Over-canopy sprinkler systems are used to cool northern highbush blueberry (Vaccinium corymbosum L.) fields and maintain fruit quality in the northwestern United States, but more information is needed to determine exactly when cooling is needed. The objective of this study was to identify the critical temperatures for heat damage to berries and for effective evaporative cooling. An initial study conducted in western Oregon in a mature planting of late-season ‘Elliott’ blueberry revealed that heat damage was typically observed within 1 to 3 days after an extreme heat event. Fruit damage, including softening, shriveling, and necrosis, occurred during both green and blue stages of development and was found primarily on sun-exposed berries, which on hot, sunny days (>35 °C) were 7 to 11 °C warmer than the ambient air temperature. A subsequent study was conducted to determine whether the critical temperature for heat damage differed between the green and blue fruit stages. In this case, ‘Aurora’ was compared with ‘Elliott’ blueberry. Berries were heated using a chamber-free convective unit and were exposed for up to 4 hours to berry temperatures of 42, 44, 46, and 48 °C. When the berries were green, significant damage was visible at each temperature within 1.5 to 2 hours in ‘Aurora’ and 3 to 3.5 hours in ‘Elliott’. Damage of green berries increased with time and temperature, and after 4 hours, ranged from 17% to 59% of the total berry number in the cluster in ‘Aurora’ and 10% to 24% in ‘Elliott’. Fruit damage at the blue stage was less than at the green stage and was only significant at 46 and 48 °C (within 3.5 to 2 hours, respectively) in ‘Aurora’ and at 48 °C (within 2 hours) in ‘Elliott’. Wax and cutin layers thickened on the berries as they progressed from green to blue, which perhaps increased their tolerance to heat at later stages of development. Based on these results, northern highbush blueberry fields should be cooled at air temperatures >32 °C during the green stages of fruit development and >35 °C during ripening.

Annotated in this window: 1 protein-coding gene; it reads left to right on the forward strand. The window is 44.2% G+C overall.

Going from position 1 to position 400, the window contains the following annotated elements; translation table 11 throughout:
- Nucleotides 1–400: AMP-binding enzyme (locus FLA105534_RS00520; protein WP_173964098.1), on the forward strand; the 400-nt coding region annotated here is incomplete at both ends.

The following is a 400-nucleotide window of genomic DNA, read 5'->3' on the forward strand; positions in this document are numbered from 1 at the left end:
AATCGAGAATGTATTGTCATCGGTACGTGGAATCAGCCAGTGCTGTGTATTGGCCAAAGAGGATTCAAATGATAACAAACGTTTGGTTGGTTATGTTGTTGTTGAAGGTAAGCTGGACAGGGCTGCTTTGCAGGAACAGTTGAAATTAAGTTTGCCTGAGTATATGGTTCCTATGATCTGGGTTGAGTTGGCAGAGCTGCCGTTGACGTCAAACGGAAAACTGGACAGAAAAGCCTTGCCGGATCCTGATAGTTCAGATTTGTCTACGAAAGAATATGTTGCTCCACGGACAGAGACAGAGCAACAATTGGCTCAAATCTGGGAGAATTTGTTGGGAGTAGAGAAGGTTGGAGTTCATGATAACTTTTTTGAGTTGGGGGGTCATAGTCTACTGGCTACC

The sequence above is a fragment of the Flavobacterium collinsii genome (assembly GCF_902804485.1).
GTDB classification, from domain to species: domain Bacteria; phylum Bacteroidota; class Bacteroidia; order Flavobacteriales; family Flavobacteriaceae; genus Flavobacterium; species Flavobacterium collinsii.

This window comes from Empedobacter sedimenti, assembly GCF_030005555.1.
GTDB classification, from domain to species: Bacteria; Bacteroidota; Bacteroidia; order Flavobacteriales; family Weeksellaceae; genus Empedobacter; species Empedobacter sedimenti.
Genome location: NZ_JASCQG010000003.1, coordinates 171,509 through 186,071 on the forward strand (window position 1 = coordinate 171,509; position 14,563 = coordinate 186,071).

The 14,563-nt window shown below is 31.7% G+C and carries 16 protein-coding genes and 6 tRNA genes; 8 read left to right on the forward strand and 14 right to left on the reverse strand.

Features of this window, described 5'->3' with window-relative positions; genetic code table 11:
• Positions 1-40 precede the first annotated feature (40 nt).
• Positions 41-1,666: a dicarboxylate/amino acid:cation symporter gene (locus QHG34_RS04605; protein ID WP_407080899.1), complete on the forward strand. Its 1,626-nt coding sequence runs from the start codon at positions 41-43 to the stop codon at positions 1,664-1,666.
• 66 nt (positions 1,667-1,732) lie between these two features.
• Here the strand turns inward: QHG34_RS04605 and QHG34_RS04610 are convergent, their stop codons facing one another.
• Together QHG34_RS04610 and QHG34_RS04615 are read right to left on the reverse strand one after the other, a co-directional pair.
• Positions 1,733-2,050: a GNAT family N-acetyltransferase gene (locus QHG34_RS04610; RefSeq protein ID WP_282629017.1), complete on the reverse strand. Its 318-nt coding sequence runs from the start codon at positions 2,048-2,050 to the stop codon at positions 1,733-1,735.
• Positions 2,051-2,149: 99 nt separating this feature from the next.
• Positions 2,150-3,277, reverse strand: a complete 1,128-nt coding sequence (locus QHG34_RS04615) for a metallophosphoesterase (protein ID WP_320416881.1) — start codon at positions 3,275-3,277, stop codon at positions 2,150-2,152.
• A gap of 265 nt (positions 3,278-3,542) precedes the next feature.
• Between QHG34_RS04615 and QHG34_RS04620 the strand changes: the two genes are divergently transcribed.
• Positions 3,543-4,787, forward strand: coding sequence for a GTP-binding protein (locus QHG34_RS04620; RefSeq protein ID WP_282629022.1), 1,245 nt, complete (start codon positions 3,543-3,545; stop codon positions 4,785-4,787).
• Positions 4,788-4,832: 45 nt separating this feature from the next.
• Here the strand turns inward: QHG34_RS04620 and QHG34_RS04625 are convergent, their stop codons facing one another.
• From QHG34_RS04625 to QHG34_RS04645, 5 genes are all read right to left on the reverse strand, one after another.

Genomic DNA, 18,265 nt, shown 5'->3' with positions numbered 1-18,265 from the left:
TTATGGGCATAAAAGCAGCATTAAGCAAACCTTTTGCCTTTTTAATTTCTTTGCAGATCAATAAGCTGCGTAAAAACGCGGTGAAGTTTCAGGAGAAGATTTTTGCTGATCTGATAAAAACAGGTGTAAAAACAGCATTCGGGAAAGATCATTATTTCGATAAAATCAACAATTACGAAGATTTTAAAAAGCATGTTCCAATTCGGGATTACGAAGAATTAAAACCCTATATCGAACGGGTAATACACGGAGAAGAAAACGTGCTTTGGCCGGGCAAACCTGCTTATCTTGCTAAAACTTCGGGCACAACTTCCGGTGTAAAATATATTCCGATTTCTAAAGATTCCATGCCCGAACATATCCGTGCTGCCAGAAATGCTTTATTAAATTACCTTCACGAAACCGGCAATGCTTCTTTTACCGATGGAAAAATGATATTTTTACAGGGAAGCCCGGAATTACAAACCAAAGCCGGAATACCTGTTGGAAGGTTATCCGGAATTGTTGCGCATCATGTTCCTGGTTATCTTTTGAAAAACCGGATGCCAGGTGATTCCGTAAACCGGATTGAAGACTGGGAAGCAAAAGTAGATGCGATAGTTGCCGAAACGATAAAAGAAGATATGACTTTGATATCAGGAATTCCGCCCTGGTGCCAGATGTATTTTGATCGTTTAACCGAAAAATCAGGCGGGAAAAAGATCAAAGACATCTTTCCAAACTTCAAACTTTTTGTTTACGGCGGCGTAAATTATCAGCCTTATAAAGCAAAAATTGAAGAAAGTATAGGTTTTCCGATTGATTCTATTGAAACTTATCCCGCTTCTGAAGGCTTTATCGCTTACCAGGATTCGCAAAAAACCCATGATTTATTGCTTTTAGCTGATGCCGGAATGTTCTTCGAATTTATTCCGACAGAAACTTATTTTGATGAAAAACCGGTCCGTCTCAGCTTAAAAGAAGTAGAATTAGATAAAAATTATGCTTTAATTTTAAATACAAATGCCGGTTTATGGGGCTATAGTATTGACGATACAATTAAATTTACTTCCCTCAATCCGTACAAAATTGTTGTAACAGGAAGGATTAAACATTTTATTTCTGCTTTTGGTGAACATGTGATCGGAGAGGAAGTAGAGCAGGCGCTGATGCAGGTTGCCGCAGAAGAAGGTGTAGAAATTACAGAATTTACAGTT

Fan-Hsuan Yang, David R. Bryla, and Bernadine C. Strik
Fan-Hsuan Yang, David R. Bryla, and R. Troy Peters
Heat-related fruit damage is a prevalent issue in northern highbush blueberry (Vaccinium corymbosum L.) in various growing regions, including the northwestern United States. To help address the issue, we developed a simple climatological model to predict blueberry fruit temperatures based on local weather data and to simulate the effects of using over-canopy sprinklers for cooling the fruit. Predictions of fruit temperature on sunny days correlated strongly with the actual values (R 2 = 0.91) and had a root mean-square error of ≈2 °C. Among the parameters tested, ambient air temperature and light intensity had the greatest impact on fruit temperature, whereas wind speed and fruit size had less impact, and relative humidity had no impact. Cooling efficiency was estimated successfully under different sprinkler cooling intervals by incorporating a water application factor that was calculated based on the amount of water applied and the time required for water to evaporate from the fruit surface between the intervals. The results indicate that water temperature and nozzle flow rate affected the extent to which cooling with sprinklers reduced fruit temperature. However, prolonging the runtime of the sprinklers did not guarantee lower temperatures during cooling, because cooling efficiency declined as the temperature of the fruit approached the temperature of the irrigation water. Users could incorporate the model into weather forecast programs to predict the incidence of heat damage and could use it to make cooling decisions in commercial blueberry fields.
Fan-Hsuan Yang, Lisa W. DeVetter, Bernadine C. Strik, and David R. Bryla